When stars pass away unexpectedly, fans all over the world are left shocked and stunned. And more often than not, conspiracy theories often spring up around the deaths of some of this celebrities — be it Michael Jackson, Marilyn Monroe, Elvis Presley or John Lennon.
In the case of Jackson, who died of cardiac arrest five days back, it took hours for the first conspiracy theories to start circulating. The most popular is that he faked his death to escape the media glare and impending bankruptcy — despite medical reports blaming an overdose of prescription drugs.
Heath ledger‘s death in last January (2008) shocked fans, family and friends alike. The Australian actor, who apparently died of a drug overdose, was discovered by his housekeeper and his masseuse in his apartment.
Two weeks after his death, a report from the Office of the Chief Medical Examiner of New York concluded that the death was accidental ‘resulting from the abuse of prescription medications.’
A case against Ledger’s close friend Mary Kate Olsen, who was alleged to have supplied Ledger with the drugs, was also closed.
Image: A picture of Heath Ledger at makeshift memorial outside the apartment where he died in New York
Natasha Richardson had it all — a loving husband in actor Liam Neeson, two sons, Micheal and Daniel and a successful career.
But on March 16, tragedy struck when the Parent Trap actress died of a head injury while taking a skiing lesson at the Mont Tremblant Resort in Quebec.
The most shocking part was that Richardson seemed to be fine after the fall, and even turned back paramedics and an ambulance which initially responded to the accident. But three hours later, after returning to her hotel room, she complained of a headache and was taken to a local hospital. Seven hours later, she was in a critical condition.
The next day she was flown to Lenox Hill Hospital in New York City, where she died on March 18.
An autopsy conducted by the New York City Medical Examiners Office the following day revealed the cause of death was an ‘epidural hematoma due to blunt impact to the head’, and her death was ruled an accident.
Anna Nicole Smith‘s death was shocking too.
The model and former Playboy Playmate died of drug overdose on February 8, 2007, in Florida, at the age of 39.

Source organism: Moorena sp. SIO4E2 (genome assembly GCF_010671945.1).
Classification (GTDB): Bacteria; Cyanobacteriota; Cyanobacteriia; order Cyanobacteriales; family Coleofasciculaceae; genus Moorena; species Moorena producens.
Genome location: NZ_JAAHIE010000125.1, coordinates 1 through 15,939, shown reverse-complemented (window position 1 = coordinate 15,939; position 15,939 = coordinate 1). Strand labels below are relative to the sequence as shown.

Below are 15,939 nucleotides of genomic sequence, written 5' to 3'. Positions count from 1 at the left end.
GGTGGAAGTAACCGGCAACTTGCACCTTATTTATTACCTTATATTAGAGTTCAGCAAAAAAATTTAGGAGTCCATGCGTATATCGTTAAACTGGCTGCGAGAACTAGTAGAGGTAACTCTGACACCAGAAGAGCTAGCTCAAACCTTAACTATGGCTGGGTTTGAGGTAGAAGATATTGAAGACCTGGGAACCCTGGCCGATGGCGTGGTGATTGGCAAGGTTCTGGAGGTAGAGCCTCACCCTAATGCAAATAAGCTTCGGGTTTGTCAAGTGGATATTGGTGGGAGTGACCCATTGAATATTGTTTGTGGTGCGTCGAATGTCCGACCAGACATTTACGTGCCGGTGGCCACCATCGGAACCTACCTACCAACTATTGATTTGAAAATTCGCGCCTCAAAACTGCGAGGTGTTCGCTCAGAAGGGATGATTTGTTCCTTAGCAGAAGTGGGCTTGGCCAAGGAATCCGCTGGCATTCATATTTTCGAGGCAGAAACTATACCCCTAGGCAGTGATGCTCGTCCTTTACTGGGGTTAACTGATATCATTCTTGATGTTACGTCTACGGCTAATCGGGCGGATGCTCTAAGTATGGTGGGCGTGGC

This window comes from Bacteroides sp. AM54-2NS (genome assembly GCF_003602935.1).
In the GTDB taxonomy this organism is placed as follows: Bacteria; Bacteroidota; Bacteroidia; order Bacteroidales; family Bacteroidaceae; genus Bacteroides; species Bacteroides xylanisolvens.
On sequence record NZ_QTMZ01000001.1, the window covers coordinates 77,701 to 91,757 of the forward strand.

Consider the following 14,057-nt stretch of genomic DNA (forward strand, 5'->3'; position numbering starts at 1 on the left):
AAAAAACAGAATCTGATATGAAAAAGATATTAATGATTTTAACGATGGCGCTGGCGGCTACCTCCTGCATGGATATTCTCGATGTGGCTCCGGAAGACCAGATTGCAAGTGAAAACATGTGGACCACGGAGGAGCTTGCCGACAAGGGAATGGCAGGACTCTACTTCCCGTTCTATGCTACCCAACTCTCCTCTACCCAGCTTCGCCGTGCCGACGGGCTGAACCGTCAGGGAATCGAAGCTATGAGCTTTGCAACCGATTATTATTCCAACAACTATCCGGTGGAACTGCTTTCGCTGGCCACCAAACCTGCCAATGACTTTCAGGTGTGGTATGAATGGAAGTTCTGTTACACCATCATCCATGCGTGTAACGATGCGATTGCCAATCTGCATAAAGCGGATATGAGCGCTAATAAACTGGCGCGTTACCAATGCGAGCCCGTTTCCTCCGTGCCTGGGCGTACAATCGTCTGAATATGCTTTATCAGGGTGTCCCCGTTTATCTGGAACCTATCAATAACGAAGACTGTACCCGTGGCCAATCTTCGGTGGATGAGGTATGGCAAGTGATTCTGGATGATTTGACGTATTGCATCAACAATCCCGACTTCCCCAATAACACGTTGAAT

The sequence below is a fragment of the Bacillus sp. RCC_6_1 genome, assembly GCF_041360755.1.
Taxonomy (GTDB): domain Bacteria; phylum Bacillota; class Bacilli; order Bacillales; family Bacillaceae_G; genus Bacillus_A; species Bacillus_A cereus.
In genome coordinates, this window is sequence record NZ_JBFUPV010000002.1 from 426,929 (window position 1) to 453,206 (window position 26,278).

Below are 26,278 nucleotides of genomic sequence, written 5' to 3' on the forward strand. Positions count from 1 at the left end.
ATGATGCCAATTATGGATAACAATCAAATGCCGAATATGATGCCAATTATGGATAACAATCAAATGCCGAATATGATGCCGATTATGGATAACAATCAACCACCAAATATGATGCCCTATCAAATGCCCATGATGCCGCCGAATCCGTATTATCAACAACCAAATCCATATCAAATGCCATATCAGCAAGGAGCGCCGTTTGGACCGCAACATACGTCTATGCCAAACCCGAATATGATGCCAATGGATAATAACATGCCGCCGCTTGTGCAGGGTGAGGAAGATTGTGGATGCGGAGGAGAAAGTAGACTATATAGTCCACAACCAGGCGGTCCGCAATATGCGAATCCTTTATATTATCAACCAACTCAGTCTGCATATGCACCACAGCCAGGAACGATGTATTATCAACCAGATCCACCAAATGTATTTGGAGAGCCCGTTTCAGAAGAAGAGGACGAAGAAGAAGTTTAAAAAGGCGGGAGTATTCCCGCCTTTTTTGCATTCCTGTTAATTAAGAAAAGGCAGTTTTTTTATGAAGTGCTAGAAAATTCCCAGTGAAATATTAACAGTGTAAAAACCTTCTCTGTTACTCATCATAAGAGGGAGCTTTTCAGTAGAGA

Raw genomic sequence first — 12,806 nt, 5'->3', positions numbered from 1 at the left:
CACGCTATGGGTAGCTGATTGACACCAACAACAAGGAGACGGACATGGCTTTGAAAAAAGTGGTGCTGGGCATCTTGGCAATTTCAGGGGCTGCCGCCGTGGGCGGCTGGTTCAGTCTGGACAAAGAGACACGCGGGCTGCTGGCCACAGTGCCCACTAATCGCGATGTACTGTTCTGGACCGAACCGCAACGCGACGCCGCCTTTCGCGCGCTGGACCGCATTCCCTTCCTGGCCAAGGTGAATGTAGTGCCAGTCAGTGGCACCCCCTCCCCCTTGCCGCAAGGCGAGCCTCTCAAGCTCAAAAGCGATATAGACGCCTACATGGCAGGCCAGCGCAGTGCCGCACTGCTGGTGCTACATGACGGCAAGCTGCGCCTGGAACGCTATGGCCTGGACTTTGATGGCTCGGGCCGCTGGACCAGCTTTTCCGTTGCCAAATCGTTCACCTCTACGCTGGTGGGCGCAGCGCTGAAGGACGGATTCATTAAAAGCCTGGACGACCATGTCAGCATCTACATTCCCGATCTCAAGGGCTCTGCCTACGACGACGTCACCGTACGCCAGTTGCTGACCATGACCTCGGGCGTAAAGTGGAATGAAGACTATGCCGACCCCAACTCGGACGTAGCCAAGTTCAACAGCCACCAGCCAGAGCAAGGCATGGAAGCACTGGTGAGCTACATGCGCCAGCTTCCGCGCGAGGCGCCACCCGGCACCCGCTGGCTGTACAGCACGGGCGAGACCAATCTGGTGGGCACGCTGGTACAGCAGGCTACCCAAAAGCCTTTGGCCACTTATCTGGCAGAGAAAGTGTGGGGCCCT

A month later, her boyfriend Howard K Stern and doctors Sandeep Kapoor and Khristine Eroshevich were charged with giving her drugs from June 5, 2004 to January 26, 2006.
In 1962, Marilyn Monroe‘s shocking death at her home in Los Angeles led to a number of conspiracy theories.
An autopsy found a cocktail of drugs in her system and the county coroner recorded the cause of death as acute barbiturate poisoning by accidental overdose.
However, speculation over Monroe’s death continues to this day and centres on her relationships with US President John F Kennedy and his brother, Robert Kennedy. Most of the theories allege she was murdered either by the CIA or the Mafia as she knew too much about the Kennedy links to organised crime.
Conspiracy theories have surrounded the demise of the Elvis Presley, who was found dead on his bathroom floor in Graceland in 1977.
Two autopsies into the death of the King of Rock ‘n’ Roll, whose prescription drug abuse was widely documented, concluded that he was killed by a sudden heart attack. And, yet there are many theories surrounding his death — by far the most persistent being that he somehow faked his own death in a bid to boost flagging record sales.
Hundreds of thousands of supposed sightings of the legend have been claimed in the three decades since.
The 1980s witnessed conspiracy theories surrounding the death of the former Beatle John Lennon.
He was shot dead outside the Dakota building in New York where he lived, by Mark David Chapman, on December 8, 1980.
Chapman was jailed for murder and is still in prison. But the most popular conspiracy theory over Lennon’s death is that he was killed by a remote control. And those who believe this claim that Chapman was programmed by US government agents to kill Lennon and that they used the novel Catcher in the Rye as a signal to go ahead with the operation.